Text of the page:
Gone Girl Review

(3.5 STARS)

There’s an interesting correlation that exists within David Fincher’s filmography: The Curious Case of Benjamin Button aside, the more shocking and memorable a film’s chief psychopath is, the better the film is as a whole. Kevin Spacey’s John Doe made Se7en one of the most horrifying films of all time, and characters like Tyler Durden and Mark Zuckerberg aren’t psychopaths in the same way, but both are a little twisted and most definitely unforgettable.

On the other hand, can you remember much about Stellan Skarsgard’s character in The Girl with the Dragon Tattoo? Or who even played the villain in Panic Room?

Discussing Gone Girl‘s chief psychopath is a little complicated for a variety of reasons. For one, it would mean spoiling some of the film’s best surprises (surprises that made me seek out the book before the internet spoiled the film). More interestingly, however, is the notion that the identity of a “chief psychopath” can vary from viewer to viewer. But this collection of psychos ranks among Fincher’s most memorable, and perhaps because of that, Gone Girl ranks among the directors better films.

The film (and the book) unfolds across three very distinct acts. The first introduces us to Nick Dunne (Ben Affleck) and, through her diary, his wife Amy (Rosamund Pike). On the morning of their fifth anniversary, Amy disappears mysteriously from their Missouri home. Signs point to a struggle, and while Nick spent a few hours of that day at the bar he co-owns with his twin sister, Margot (Carrie Coon), investigating detectives Boney (Kim Dickens) and Gilpin (Patrick Fugit) are suspicious of the few hours he spent that morning alone at the beach.

As the days go on, news of Amy’s disappearance goes national. She’s the inspiration for a best-selling series of children’s books, and as a result, she’s collected a series of frightening admirers over the course of her life. But maybe none is as frightening as Nick, for the last line in her diary reads, “This man may truly kill me.”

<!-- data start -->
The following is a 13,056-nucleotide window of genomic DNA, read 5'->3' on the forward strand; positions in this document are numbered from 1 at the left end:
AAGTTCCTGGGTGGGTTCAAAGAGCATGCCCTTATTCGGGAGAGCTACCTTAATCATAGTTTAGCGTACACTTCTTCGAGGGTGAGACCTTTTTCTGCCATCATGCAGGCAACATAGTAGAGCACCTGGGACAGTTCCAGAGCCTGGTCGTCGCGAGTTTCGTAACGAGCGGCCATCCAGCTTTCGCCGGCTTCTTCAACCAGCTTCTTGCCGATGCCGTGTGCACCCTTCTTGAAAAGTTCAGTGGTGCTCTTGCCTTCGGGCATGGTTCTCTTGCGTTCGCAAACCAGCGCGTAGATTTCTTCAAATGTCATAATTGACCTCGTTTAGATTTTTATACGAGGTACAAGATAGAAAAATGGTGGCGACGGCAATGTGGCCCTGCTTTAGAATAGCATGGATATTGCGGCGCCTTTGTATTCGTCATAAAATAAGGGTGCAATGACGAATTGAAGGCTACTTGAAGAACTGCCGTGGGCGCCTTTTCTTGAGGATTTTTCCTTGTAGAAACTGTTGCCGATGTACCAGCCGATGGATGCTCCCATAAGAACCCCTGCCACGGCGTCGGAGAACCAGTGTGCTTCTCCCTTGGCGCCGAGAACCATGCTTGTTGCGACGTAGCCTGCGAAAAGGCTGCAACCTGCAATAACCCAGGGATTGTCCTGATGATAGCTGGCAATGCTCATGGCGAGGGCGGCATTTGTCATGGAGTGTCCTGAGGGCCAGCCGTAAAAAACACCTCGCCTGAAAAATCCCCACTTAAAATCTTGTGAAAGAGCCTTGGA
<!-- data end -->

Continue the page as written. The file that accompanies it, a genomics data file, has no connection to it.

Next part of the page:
What starts as a luridly entertaining mystery becomes more layered as narrators and protagonists reveal themselves to be liars and manipulators, and anyone familiar with Gillian Flynn’s novel (she also penned the screenplay here) will appreciate David Fincher’s way of conveying all of this cinematically. Yes, as is almost always the case with adapted material, some context is lost in translation, but Fincher and Flynn add to the latter’s text by rooting everything in a place resembling the real world. It’s still wild, fantastical pulp, but Gone Girl the novel took place on another planet. By toning down all but a few exclamation point scenes, Fincher’s film is more sinister and haunting.

Ben Affleck is perfectly used as Nick. It’s not a particularly flashy performance, but neither is the role. Rosamund Pike, for all intents and purposes, gets the chance to play several different characters—all of which are done to near perfection. Like the film as a whole, she does a wonderful job of conveying all aspects of Amazing Amy while still grounding her very much in the real world—a task I thought impossible.

Among the supporting cast are a bunch of actors whose performances range from good (Carrie Coon, Kim Dickens) to great (Tyler Perry). However, one falls completely flat. Neil Patrick Harris never finds Desi Collings, which renders a few key scenes flatter than they ought to be.

But Fincher’s handle on his craft is as strong as ever. Gone Girl is the best-edited film so far this year (kudos Kirk Baxter, who’s won two Oscars for Fincher films and does career-best work here), and its shot by Jeff Cronenweth to perfection (suburbia has never felt so menancing). The score from usual Fincher composers Trent Reznor and Atticus Ross is more subdued than their last few collaborations, but its startling punctuation marks are simply perfect.

The film does rely a lot on its plot machinations, but not so much that it’s void of anything thematically meaningful. Maybe it’s that marriage is hard work, as one character remarks. That’s certainly the case, but what stuck out to me more after the lights went up was a quote from another character: “You are the most fucked up people I’ve ever met.”

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